English thread. Why not?

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Naniyue
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Re: English thread. Why not?

Post by Naniyue »

Well, at least I can visit England or Australia without having to learn a whole new language, just some subtleties. And British comedy is da BEST!
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Re: English thread. Why not?

Post by Gez »

Naniyue wrote:Well, at least I can visit England or Australia without having to learn a whole new language, just some subtleties.
Yes that's a perk of imperialism and colonialism.
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Reactor
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Re: English thread. Why not?

Post by Reactor »

Another interesting word is "compound". Exactly what can it mean in regards of a couple of buildings or a military base and such? Mostly this word is used in context of chemistry.
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Re: English thread. Why not?

Post by Gez »

com- is a Latin root meaning "with" or "together". Generally, the "com-" and "co-" prefixes in English words are there to express the idea of things being or working together. Examples: communication, combustible, colleague, cooperation.
-pound comes from Latin "ponere", meaning "to put". So, "compound" (just like "component") is something that is put together. The idea is that the compound is the whole, while the components are the parts: you put together the components to make the compound. And the fact of putting together the components into the compound is the composition.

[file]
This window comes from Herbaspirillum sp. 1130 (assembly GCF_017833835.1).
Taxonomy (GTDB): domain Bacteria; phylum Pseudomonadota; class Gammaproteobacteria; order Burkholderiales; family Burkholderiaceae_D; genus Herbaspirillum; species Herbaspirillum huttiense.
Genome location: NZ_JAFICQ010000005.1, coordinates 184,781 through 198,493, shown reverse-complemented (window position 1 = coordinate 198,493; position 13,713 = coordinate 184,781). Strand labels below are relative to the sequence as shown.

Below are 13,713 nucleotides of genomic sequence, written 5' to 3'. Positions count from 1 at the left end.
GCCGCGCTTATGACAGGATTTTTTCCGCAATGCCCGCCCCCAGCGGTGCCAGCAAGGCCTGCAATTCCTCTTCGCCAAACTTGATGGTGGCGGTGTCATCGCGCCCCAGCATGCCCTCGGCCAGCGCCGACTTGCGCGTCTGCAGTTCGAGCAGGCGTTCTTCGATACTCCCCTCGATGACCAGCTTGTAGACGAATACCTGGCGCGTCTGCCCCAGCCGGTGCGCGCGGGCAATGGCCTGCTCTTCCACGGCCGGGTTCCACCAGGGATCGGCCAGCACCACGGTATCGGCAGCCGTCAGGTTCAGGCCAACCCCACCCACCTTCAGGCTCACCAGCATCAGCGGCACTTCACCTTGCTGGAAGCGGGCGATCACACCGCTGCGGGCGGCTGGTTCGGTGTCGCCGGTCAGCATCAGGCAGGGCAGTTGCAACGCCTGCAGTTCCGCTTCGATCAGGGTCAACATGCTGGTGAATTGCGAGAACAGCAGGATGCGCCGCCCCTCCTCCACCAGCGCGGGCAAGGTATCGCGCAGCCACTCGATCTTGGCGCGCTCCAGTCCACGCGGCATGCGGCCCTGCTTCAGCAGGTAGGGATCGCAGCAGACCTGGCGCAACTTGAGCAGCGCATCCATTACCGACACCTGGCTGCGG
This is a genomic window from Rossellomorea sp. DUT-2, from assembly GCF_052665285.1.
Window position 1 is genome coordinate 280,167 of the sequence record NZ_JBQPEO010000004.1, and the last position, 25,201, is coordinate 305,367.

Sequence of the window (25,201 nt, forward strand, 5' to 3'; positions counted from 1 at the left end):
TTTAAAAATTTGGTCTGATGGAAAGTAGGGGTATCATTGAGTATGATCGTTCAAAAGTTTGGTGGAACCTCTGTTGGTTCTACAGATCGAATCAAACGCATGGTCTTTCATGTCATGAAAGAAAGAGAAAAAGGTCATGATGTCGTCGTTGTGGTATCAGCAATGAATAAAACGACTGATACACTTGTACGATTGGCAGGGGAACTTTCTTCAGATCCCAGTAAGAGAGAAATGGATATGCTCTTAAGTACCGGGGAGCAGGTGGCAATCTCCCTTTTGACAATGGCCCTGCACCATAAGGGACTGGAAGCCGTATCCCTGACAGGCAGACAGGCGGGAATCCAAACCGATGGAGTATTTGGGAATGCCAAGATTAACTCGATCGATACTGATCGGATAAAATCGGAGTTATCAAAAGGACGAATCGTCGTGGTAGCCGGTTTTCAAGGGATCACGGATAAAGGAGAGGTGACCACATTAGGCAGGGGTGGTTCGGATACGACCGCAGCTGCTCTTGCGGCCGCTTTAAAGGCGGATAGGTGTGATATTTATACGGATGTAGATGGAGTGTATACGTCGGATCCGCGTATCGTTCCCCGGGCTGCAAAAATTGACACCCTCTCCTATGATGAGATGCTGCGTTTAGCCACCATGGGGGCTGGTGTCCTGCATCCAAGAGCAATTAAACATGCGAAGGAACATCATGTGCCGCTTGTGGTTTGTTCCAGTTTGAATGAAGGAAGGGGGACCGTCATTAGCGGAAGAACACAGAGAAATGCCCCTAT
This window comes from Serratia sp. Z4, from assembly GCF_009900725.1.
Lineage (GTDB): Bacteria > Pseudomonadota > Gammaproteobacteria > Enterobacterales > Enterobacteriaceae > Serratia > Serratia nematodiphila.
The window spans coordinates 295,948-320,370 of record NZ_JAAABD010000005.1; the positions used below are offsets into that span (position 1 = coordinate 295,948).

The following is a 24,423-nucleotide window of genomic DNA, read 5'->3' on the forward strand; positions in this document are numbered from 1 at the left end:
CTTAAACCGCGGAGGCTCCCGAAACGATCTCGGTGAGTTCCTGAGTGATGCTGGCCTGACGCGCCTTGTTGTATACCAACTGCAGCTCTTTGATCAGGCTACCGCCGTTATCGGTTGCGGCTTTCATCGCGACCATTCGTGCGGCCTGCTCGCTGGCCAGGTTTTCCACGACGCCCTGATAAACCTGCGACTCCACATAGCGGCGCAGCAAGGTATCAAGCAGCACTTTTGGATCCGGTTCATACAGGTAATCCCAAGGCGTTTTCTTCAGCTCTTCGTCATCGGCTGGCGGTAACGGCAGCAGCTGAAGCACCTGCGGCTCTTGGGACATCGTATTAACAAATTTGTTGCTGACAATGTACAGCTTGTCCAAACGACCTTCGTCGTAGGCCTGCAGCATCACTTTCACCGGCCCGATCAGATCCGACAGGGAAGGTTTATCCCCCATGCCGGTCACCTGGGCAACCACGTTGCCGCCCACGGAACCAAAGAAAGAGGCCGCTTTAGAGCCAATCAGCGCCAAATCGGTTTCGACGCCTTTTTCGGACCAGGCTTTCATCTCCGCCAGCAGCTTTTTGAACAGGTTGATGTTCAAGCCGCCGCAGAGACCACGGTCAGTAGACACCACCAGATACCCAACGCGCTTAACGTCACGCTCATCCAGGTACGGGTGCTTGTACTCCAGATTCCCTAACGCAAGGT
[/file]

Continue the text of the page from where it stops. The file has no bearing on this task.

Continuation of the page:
Now here's the part where it becomes funnier: the use of "compound" to designate a set of enclosed buildings (such as a military base) originates not from Latin or French, but from Malay. Turns out that there is a Malay word for "village" that is phonetically roughly similar to compound: kampung. This word arrived in English through either Portuguese or Dutch, since Portugal, the Netherlands, and the UK all had colonies in that area of the world -- sometimes the same colony. Since it sounded roughly the same and the meaning was somewhat compatible, it was merged into "compound".

And for this reason, you can consider that "compound" is itself a compound, since its meaning has a Latin component and a Malay component!
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Re: English thread. Why not?

Post by Reactor »

Thank you :) that was certainly a very useful explaination. I like to use the word "compound" a lot in games, yet, I wasn't really sure what does it mean, what am I using it at.

Another question, this one is a bit tougher. I heard countless times when English people want to show contempt and scorn verbally, they use the "sch" prefix at a word. For instance the South Park episode "Rainforest - schmainforest". Can you tell me more about this rule and how to use it? Perhaps an English language webpage which elaborates on this...thing? It puzzles me for years now.
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Re: English thread. Why not?

Post by Gez »

It's actually a Yiddish thing that was adopted in American English.
https://en.wikipedia.org/wiki/Shm-reduplication
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Caligari87
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Re: English thread. Why not?

Post by Caligari87 »

Well that was a fascinating read. Today I learned something entirely new.

8-)
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Ravick
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Re: English thread. Why not?